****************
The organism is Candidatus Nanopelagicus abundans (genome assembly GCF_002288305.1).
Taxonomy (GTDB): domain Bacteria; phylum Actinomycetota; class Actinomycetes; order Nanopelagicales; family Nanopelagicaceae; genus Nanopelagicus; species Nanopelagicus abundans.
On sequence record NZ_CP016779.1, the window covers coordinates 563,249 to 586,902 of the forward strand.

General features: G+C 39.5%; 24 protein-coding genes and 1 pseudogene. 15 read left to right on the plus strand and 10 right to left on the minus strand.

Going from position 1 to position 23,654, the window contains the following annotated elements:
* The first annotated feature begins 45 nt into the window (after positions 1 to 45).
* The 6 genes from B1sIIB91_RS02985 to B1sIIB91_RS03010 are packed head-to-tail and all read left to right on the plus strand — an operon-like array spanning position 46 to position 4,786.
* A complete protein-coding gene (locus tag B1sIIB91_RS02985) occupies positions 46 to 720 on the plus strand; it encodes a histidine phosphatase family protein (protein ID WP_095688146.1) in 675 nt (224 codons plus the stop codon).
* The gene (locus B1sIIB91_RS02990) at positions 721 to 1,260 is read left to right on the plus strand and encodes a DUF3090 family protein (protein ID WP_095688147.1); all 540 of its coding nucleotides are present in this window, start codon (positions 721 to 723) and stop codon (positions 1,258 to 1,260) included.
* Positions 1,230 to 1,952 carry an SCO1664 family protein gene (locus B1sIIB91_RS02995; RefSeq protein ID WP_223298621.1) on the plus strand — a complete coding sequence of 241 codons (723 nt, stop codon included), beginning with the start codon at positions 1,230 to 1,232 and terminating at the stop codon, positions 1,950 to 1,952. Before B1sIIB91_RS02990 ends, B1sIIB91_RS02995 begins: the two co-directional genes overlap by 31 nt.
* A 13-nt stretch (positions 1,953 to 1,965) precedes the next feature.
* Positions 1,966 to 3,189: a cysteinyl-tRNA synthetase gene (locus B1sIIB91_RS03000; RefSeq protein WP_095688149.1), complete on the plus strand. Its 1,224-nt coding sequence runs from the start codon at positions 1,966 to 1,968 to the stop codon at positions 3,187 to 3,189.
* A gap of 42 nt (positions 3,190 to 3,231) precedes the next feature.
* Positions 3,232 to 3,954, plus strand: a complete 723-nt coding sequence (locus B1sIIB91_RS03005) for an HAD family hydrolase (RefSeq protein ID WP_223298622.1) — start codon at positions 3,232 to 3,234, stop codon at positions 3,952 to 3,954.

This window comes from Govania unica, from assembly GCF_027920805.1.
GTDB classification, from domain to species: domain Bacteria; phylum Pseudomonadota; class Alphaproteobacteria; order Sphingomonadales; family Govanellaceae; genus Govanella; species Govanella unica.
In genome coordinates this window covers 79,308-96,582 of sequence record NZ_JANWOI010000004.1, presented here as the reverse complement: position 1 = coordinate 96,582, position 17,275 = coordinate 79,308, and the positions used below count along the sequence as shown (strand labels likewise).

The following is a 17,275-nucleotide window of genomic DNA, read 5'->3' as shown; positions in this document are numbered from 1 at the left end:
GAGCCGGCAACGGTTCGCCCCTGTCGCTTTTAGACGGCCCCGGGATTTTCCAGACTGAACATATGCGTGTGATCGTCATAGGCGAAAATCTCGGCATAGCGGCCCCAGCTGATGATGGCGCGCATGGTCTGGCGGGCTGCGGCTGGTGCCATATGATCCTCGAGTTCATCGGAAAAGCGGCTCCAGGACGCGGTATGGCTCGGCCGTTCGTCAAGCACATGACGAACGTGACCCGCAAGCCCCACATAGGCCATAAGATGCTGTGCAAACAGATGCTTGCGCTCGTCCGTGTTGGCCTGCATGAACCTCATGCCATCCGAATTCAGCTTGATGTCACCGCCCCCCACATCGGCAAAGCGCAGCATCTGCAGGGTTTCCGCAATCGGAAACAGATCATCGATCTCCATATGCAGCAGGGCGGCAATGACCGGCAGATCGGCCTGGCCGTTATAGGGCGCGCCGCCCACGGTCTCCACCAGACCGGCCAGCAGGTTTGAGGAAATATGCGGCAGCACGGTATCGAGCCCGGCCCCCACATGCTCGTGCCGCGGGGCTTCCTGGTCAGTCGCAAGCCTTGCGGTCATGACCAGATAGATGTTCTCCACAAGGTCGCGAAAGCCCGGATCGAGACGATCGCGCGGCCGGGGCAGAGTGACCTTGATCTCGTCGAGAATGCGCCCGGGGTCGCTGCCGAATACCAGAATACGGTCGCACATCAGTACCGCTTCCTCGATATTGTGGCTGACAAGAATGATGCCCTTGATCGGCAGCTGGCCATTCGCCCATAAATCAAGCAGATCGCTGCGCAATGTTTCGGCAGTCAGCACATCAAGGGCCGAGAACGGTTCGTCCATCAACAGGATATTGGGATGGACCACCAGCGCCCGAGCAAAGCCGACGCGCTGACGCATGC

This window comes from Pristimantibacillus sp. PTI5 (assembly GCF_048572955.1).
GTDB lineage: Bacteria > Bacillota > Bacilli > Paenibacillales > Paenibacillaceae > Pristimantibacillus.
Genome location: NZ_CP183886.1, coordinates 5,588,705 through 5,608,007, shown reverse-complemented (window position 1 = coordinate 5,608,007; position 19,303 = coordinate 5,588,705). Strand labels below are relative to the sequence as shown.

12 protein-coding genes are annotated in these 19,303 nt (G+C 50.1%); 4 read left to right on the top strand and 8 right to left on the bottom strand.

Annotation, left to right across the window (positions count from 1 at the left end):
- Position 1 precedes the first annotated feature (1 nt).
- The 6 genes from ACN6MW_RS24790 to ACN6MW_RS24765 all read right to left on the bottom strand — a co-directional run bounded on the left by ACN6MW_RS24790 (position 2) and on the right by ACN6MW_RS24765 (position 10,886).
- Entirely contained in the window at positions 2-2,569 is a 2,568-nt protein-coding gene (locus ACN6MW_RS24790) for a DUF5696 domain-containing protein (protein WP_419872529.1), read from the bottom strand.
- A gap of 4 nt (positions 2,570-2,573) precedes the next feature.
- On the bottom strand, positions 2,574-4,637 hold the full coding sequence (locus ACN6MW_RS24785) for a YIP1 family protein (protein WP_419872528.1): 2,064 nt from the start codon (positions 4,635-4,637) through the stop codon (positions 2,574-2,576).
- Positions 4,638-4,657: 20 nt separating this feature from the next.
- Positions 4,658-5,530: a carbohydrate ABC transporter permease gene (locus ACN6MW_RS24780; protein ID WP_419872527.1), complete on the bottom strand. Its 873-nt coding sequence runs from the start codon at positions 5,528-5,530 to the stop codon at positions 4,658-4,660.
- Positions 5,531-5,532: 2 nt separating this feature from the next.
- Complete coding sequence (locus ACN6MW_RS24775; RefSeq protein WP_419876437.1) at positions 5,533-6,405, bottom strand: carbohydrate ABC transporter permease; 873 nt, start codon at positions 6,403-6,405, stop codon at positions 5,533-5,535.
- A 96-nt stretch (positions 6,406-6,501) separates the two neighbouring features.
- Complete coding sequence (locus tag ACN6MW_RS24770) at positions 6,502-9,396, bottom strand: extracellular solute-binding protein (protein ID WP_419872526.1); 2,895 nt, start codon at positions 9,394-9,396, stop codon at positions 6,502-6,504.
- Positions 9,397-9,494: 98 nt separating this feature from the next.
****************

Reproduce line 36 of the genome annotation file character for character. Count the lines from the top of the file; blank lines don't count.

- Positions 9,397-9,494: 98 nt separating this feature from the next.